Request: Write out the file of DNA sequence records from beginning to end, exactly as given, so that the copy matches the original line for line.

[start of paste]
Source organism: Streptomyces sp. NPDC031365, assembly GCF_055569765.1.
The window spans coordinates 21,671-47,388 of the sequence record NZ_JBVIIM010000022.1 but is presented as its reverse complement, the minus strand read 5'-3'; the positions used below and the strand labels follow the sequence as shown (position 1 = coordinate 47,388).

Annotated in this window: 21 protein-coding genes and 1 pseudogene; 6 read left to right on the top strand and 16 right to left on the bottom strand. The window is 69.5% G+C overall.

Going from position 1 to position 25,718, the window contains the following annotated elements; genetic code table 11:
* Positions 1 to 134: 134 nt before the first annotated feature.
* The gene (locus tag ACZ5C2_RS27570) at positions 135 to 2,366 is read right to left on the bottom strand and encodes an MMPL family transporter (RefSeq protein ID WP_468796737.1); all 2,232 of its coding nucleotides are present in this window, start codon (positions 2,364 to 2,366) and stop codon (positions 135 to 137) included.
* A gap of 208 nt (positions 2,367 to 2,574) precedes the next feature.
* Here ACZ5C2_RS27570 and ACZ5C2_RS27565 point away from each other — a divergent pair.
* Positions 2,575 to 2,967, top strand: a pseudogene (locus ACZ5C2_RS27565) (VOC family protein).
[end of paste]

Source organism: Streptomyces sp. NPDC031365, assembly GCF_055569765.1.
The window spans coordinates 21,671-47,388 of the sequence record NZ_JBVIIM010000022.1 but is presented as its reverse complement, the minus strand read 5'-3'; the positions used below and the strand labels follow the sequence as shown (position 1 = coordinate 47,388).

Annotated in this window: 21 protein-coding genes and 1 pseudogene; 6 read left to right on the top strand and 16 right to left on the bottom strand. The window is 69.5% G+C overall.

Going from position 1 to position 25,718, the window contains the following annotated elements; genetic code table 11:
* Positions 1 to 134: 134 nt before the first annotated feature.
* The gene (locus tag ACZ5C2_RS27570) at positions 135 to 2,366 is read right to left on the bottom strand and encodes an MMPL family transporter (RefSeq protein ID WP_468796737.1); all 2,232 of its coding nucleotides are present in this window, start codon (positions 2,364 to 2,366) and stop codon (positions 135 to 137) included.
* A gap of 208 nt (positions 2,367 to 2,574) precedes the next feature.
* Here ACZ5C2_RS27570 and ACZ5C2_RS27565 point away from each other — a divergent pair.
* Positions 2,575 to 2,967, top strand: a pseudogene (locus ACZ5C2_RS27565) (VOC family protein).